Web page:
On Li Hongqi’s Winter Vacation: “Li alternates wordless, rigorously composed scenes with instances of sparse dialogue, a Beckett-like hollowing of everyday platitudes.”

On Zhu Wen’s Thomas Mao: “Another scintillating example of neo-Chinese wit.”

On Jia Zhangke’s I Wish I Knew: “Old Shanghai is disappearing in the wake of unprecedented urban destruction (a lot of it caused by the World Expo itself); I Wish I Knew captures it as a dream, a memory, a flow of cinematic images that are as fluid and immaterial as the two rivers that run through it.”

On Hao Jie’s Single Man: “Visceral, off-colour, generous to a fault, Hao Jie’s Guanggun (Single Man) is one of the most exciting filmmaking debuts in years.”

On Zhao Dayong’s The High Life: “Zhao plays with our narrative expectations, blurring the lines between fiction and self-representation.”

On Xu Tong’s Fortune Teller: “Following Li and Little Pearl on the back alleys and dusty roads of rural China, Xu – whose first film, Mai shou (Wheat Harvest, 2008) was the controversial portrait of a lower class prostitute leading a double life – casts an unsentimental gaze at these humble lives that the “new and harmonious society” would like to keep under the rug.”

Reynaud concludes of the latter three films:

During the Mao years, conformity was the norm. Now the powers-that-be want to transform the citizens into quiet, obedient consumers. Films such as Single Man, High Life or Fortune Teller outline the gap between these grand plans and the way people live, point out the heightened contradictions of modernisation. Whether they resort to fictionalisation or experimental techniques, they manage to capture something of this reality that Lacan perceived as left over between the symbolic (the laws) and the imaginary (the utopias of socialism or free market).

Read Reynaud’s complete festival report at Senses of Cinema.

Film Comment Spotlights Chinese Indie Films from Vancouver Film Fest

Monday, November 22nd, 2010

Rumination (dir. Xu Ruotao)

Over at Film Comment, critic Robert Koehler zeroes in on the Dragons and Tigers showcase of Asian Cinema at the Vancouver International Film Festival, programmed by Tony Rayns and Shelly Kraicer. He devotes special attention to the films from China, proclaiming, “The selection of Chinese films reconfirmed the fact that, right now, no country in the world is making more interesting and original work.”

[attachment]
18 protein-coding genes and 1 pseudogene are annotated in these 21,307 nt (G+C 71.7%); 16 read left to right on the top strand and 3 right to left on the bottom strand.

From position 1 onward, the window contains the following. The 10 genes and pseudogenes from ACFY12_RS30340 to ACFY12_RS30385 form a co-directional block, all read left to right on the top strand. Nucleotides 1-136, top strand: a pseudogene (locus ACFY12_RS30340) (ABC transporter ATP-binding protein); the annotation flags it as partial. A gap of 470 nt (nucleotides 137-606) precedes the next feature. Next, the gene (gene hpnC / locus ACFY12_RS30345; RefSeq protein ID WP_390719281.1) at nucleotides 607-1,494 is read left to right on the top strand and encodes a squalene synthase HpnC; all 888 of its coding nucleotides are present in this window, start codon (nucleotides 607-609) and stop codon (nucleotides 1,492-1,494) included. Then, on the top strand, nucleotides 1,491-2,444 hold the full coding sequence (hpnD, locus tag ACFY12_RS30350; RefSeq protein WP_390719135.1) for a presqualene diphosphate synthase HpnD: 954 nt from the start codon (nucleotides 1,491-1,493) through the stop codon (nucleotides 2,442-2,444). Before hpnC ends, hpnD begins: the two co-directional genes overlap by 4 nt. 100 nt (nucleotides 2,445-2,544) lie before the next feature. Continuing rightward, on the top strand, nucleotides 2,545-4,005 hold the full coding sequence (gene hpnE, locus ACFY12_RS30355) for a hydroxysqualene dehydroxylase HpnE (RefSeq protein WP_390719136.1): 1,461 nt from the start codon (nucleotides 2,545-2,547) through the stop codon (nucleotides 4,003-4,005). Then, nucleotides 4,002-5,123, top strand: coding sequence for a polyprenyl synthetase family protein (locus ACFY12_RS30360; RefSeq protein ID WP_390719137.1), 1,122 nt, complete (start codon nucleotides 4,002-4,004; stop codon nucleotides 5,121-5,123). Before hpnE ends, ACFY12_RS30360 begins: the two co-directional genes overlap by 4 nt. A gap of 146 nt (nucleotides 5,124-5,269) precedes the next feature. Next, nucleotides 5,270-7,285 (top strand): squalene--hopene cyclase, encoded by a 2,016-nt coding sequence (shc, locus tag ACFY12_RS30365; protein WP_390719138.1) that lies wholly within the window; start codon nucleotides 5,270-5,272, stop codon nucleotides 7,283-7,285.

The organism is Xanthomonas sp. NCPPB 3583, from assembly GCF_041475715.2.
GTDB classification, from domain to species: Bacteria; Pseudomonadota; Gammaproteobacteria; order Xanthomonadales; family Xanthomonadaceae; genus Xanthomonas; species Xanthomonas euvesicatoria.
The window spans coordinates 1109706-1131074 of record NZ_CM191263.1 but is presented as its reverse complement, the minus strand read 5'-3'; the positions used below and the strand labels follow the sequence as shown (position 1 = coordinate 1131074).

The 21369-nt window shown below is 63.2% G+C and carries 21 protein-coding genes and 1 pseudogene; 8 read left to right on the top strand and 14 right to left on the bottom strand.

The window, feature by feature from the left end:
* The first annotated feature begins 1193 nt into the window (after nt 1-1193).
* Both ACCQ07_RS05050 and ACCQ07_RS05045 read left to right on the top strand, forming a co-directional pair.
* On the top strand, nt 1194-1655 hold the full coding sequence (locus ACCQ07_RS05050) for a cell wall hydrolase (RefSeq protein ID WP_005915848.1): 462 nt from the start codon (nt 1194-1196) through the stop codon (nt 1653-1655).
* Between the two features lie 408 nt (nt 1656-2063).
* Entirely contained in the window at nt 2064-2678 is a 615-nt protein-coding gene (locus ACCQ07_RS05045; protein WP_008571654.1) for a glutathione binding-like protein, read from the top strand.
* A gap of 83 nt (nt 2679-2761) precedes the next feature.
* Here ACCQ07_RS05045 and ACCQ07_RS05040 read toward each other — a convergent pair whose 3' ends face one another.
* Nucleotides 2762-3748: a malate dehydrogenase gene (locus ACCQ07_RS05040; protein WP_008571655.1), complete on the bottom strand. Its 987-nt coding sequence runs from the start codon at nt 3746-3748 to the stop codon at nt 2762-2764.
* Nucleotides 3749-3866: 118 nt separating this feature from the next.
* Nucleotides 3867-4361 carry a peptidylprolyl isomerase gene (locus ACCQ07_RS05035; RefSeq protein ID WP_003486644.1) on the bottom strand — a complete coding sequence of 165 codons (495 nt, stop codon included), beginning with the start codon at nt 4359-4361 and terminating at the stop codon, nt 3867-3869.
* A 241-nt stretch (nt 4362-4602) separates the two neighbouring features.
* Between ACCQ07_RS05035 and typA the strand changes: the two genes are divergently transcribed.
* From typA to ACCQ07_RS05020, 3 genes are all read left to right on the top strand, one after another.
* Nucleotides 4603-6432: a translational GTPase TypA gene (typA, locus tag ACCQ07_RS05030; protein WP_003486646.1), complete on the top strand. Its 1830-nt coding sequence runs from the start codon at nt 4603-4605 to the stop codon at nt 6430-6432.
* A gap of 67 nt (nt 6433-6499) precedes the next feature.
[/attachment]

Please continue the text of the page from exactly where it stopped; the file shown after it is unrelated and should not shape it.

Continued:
Koehler singles in on three films in particular, comments on each excerpted below:

“Xu Ruotao’s Rumination, an astonishing and radical re-envisioning of the Cultural Revolution. Xu comes to the cinema from the visual arts and confidently rejects many conceits of not just historical film genre, but also of the poetic, auteur-driven tendencies that dominate the current festival scene. He often aims to make the viewer reconsider what they think they know about the cinematic re-staging of history. His treatment of Red Guard units running amok in the countryside is alternately a dream choreographed as a riot, and a documentary of the ways revolutionary thought is turned into religion. For instance: during scenes of the soldiers’ chanting and recitation of Maoist cant – interrupted by beatings and the interrogations of innocents – a weirdly feverish ecstasy fills the screen.

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Chinese Films at Vancouver International Film Festival plus Interview with Zhao Dayong

Wednesday, October 6th, 2010

I Wish I Knew (dir. Jia Zhangke)

The Vancouver International Film Festival runs from September 30 to October 16. Dragons and Tigers, the Festival’s perennially stellar lineup of new Asian films, once again presents a strong lineup of titles, thanks to the efforts of programmers Shelly Kraicer and Tony Rayns. Jia Zhangke will serve in the Dragons and Tigers jury, along with Korean director Bong Joon-ho and Canadian helmer Denis Cote.

As part of their VIFF coverage, the Globe and Mail interviews Zhao Dayong, whose award-winning The High Life was included in Dragons and Tigers. They open with the rather exasperating question, “Pitch your film in 30 words or less.” (Has Vancouver gone Hollywood?)

The full lineup of Mainland Chinese films selected for Dragons and Tigers follows after the break (without 30 word pitches, sorry!)